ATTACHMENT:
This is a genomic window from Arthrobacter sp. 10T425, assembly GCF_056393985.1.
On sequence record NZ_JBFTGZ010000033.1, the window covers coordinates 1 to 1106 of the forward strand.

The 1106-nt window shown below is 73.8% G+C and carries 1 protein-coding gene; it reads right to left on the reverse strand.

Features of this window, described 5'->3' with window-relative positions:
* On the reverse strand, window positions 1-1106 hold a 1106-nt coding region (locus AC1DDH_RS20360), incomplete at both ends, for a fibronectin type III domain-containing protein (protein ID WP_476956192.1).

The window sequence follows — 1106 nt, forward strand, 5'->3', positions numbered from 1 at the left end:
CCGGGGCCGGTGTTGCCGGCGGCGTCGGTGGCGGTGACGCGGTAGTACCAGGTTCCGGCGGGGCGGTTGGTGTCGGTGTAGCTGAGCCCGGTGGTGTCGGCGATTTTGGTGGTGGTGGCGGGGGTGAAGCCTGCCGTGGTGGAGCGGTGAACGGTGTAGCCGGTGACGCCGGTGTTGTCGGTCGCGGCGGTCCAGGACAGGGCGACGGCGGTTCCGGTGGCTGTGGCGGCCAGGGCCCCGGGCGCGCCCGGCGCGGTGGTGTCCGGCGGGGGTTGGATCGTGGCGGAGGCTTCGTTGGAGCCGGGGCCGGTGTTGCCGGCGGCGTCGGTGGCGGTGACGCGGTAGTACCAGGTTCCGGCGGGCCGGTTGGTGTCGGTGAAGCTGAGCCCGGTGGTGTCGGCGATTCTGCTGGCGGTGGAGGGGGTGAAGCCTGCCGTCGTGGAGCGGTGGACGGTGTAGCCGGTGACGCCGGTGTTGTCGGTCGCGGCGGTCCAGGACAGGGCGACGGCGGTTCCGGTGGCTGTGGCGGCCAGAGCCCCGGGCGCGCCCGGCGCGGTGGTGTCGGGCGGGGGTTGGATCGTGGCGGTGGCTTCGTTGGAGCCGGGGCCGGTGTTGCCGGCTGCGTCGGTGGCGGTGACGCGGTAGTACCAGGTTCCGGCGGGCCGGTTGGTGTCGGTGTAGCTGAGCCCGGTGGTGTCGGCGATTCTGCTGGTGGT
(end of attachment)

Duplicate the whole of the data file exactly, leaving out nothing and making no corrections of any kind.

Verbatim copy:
This is a genomic window from Arthrobacter sp. 10T425, assembly GCF_056393985.1.
On sequence record NZ_JBFTGZ010000033.1, the window covers coordinates 1 to 1106 of the forward strand.

The 1106-nt window shown below is 73.8% G+C and carries 1 protein-coding gene; it reads right to left on the reverse strand.

Features of this window, described 5'->3' with window-relative positions:
* On the reverse strand, window positions 1-1106 hold a 1106-nt coding region (locus AC1DDH_RS20360), incomplete at both ends, for a fibronectin type III domain-containing protein (protein ID WP_476956192.1).

The window sequence follows — 1106 nt, forward strand, 5'->3', positions numbered from 1 at the left end:
CCGGGGCCGGTGTTGCCGGCGGCGTCGGTGGCGGTGACGCGGTAGTACCAGGTTCCGGCGGGGCGGTTGGTGTCGGTGTAGCTGAGCCCGGTGGTGTCGGCGATTTTGGTGGTGGTGGCGGGGGTGAAGCCTGCCGTGGTGGAGCGGTGAACGGTGTAGCCGGTGACGCCGGTGTTGTCGGTCGCGGCGGTCCAGGACAGGGCGACGGCGGTTCCGGTGGCTGTGGCGGCCAGGGCCCCGGGCGCGCCCGGCGCGGTGGTGTCCGGCGGGGGTTGGATCGTGGCGGAGGCTTCGTTGGAGCCGGGGCCGGTGTTGCCGGCGGCGTCGGTGGCGGTGACGCGGTAGTACCAGGTTCCGGCGGGCCGGTTGGTGTCGGTGAAGCTGAGCCCGGTGGTGTCGGCGATTCTGCTGGCGGTGGAGGGGGTGAAGCCTGCCGTCGTGGAGCGGTGGACGGTGTAGCCGGTGACGCCGGTGTTGTCGGTCGCGGCGGTCCAGGACAGGGCGACGGCGGTTCCGGTGGCTGTGGCGGCCAGAGCCCCGGGCGCGCCCGGCGCGGTGGTGTCGGGCGGGGGTTGGATCGTGGCGGTGGCTTCGTTGGAGCCGGGGCCGGTGTTGCCGGCTGCGTCGGTGGCGGTGACGCGGTAGTACCAGGTTCCGGCGGGCCGGTTGGTGTCGGTGTAGCTGAGCCCGGTGGTGTCGGCGATTCTGCTGGTGGT